Ireland - A last minute change
Trip Start May 23, 2004
17Trip End Ongoing
Map your own trip!
Show trip route
We somehow packed the 12 of us into the mini-bus and struggled up the hill under the shadow of mighty Edinburgh castle, stage one on the trip to the ferry to Belfast. The ´war´in Belfast may be over, but the tall towers with security cameras, fortified police stations and cars, the barriers at the ready between the Irish flag flying catholic suburbs and the union jack flying, paramilitary mural painting, protestant suburbs of downtown is a living testament to the bloody past of the city
From this sobering living history we continued on to see the giants causeway, an impressive peninsula built from pillars of volcanic rock, and then on into the Republic of Ireland. Seeing the signs written in Irish (Gaelic) and English, reminded me of my ignorance of the country whose namesake had been on so many bars that I had drank at in the past. I had been amongst the masses who think that Irish is just the dialect of English that they seem to speak!
The change in quality of roads and lack of development that gives Ireland so many of its problems, and so much of its charm, was quickly evident. From a tourists perspective, not having motorways and being forced to chug slowly through the beatiful European looking towns was a charm, but I imagine it is a little frustrating for the Irish.
We continued on to climb a mountain and swim in a pool below a waterfall, to drink at a few great little Irish pubs with live music (and no smoke thanks to new anti-smoking laws), to visit the beautiful waterfalls at the lake where Yeats lived and was inspired until we reached Croque Patrick.
Croque Patrick is the mountain where St Patrick was supposed to have meditated to banish the snakes from Ireland (I think he should have got the midges, little biting insects, because I would have preferred the snakes, but I guess he knew best). I was informed by a girl I met that, as with many early Christian sites, the mountain was also sacred to the Celtic religions that proceded the Christians, and the modern pilgramage to St Patricks chapel was a continuation of this ancient tradition in a Christian framework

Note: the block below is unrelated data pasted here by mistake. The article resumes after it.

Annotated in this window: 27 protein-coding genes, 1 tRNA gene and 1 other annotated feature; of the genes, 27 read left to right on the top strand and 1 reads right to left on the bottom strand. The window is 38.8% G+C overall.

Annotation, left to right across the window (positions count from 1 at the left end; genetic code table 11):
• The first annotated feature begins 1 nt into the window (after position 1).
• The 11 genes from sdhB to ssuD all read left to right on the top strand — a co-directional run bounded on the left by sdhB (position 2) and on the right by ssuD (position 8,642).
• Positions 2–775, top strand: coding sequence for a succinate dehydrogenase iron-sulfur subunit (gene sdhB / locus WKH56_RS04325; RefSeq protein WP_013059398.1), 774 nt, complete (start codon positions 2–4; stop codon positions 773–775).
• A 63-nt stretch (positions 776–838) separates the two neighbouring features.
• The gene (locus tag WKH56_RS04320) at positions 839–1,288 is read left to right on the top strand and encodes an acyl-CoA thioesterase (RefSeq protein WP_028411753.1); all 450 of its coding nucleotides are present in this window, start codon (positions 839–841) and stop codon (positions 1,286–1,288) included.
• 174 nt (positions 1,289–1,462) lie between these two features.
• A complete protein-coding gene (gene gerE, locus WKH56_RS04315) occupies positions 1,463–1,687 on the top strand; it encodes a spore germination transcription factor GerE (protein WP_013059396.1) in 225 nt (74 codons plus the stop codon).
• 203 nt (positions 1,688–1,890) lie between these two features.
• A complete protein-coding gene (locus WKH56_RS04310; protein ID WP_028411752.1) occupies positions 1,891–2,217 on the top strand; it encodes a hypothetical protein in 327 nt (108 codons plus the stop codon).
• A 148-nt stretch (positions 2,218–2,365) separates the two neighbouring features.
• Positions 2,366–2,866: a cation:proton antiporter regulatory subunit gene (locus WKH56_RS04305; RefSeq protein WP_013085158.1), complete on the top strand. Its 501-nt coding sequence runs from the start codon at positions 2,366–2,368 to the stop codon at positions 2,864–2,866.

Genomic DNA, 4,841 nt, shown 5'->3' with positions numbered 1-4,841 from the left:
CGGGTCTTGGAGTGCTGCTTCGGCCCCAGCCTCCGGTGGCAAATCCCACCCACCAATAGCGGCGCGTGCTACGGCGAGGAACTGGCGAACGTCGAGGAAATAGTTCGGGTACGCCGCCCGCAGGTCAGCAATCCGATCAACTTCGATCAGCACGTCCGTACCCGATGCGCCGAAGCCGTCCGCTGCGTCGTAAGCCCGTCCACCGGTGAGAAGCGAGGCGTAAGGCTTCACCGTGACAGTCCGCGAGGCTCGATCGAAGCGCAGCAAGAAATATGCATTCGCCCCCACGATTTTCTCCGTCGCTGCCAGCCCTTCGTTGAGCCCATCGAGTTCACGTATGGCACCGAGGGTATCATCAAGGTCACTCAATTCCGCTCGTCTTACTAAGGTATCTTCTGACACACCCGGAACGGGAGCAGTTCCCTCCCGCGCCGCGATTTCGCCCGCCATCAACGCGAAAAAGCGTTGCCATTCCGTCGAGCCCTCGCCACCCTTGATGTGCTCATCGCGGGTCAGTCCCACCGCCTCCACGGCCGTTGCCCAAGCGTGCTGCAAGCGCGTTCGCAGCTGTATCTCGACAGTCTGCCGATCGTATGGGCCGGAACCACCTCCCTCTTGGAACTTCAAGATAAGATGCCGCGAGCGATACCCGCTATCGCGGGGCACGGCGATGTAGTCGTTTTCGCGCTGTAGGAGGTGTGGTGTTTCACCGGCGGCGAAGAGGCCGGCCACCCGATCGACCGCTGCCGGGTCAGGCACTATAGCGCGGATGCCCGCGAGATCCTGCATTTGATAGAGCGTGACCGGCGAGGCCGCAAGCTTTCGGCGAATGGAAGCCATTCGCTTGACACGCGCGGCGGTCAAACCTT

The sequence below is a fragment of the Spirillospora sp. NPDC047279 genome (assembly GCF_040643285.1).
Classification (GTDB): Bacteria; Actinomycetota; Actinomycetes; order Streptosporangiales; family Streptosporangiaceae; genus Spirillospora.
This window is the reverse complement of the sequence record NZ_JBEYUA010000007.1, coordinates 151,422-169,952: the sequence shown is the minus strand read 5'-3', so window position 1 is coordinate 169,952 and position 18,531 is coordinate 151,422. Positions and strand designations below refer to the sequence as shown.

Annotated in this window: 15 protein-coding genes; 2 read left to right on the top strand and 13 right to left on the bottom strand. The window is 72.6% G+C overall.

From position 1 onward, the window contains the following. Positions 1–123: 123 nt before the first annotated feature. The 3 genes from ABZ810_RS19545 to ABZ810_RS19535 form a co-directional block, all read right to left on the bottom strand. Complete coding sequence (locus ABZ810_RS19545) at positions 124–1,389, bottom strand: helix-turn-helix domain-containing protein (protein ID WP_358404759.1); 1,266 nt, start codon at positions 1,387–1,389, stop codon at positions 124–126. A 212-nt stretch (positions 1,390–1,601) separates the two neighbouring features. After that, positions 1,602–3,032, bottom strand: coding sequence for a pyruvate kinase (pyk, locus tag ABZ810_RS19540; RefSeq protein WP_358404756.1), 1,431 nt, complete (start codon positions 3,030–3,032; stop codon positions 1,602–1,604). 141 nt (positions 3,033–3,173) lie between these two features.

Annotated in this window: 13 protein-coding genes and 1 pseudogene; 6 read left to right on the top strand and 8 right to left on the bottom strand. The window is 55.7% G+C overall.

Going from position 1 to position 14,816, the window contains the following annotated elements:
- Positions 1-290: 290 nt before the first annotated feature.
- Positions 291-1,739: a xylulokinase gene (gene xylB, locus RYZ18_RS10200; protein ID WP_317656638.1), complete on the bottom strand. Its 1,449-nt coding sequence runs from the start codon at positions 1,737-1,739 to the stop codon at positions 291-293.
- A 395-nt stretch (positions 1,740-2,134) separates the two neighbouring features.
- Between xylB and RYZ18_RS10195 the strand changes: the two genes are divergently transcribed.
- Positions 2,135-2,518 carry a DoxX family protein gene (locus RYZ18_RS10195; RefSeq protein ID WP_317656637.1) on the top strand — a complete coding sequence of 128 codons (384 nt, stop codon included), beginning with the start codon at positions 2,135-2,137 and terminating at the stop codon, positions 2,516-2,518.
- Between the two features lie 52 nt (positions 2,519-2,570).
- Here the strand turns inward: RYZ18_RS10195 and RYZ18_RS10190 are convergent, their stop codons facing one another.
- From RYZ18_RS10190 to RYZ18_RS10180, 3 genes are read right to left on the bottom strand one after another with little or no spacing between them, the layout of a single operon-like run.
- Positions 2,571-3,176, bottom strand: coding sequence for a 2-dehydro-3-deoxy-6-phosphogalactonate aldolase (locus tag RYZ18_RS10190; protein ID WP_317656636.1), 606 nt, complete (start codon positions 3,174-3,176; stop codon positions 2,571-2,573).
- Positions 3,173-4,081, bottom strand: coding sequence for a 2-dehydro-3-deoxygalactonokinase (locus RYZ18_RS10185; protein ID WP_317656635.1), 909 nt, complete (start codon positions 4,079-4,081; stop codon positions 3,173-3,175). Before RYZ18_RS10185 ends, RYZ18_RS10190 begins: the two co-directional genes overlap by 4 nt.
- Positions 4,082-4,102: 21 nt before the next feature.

Whatever you think, it is an impressive Catholic tradition, the rain soaked me as I climbed the mountain but I was not able to feel sorry for myself as I passed one old lady in barefeet sliding painfully back down the mountain and later another barefooted young man, face grimaced in pain, climbing the slipery scree that leads to the summit.
After Croque Patrick the road led us to the beautiful west coast, past the famine folly walls, agricultural stone walls criss-crossing unarable stone hills and built during the potatoe famine by Irishmen who the English forced to complete meaningless work for meagre food rations to prevent them becoming lazy, and terminating in a sunset drink over the impressive Cliffs of Moher. From here we headed to Dublin, but not without stoping at one of the many immaculately preseved stone age tombs in the largely undeveloped stone and peat hills of this part of the country.
Dublin I found to be an underrated city, with some very nice and well preserved old architecture, friendly people, and most important, the best Guiness in the world! I started at the Guiness factory, a slightly dissapointing tour, but almost worth the steep entry price for the awesome ´free´Guiness at the roof top bar with 360 degree views of Dublin. Then it was on to the pubs for a great night on the Guiness.
The next day we returned to Edinburgh via a ruined monastry with some impressive Celtic crosses.
And to think I would have missed all this by choice!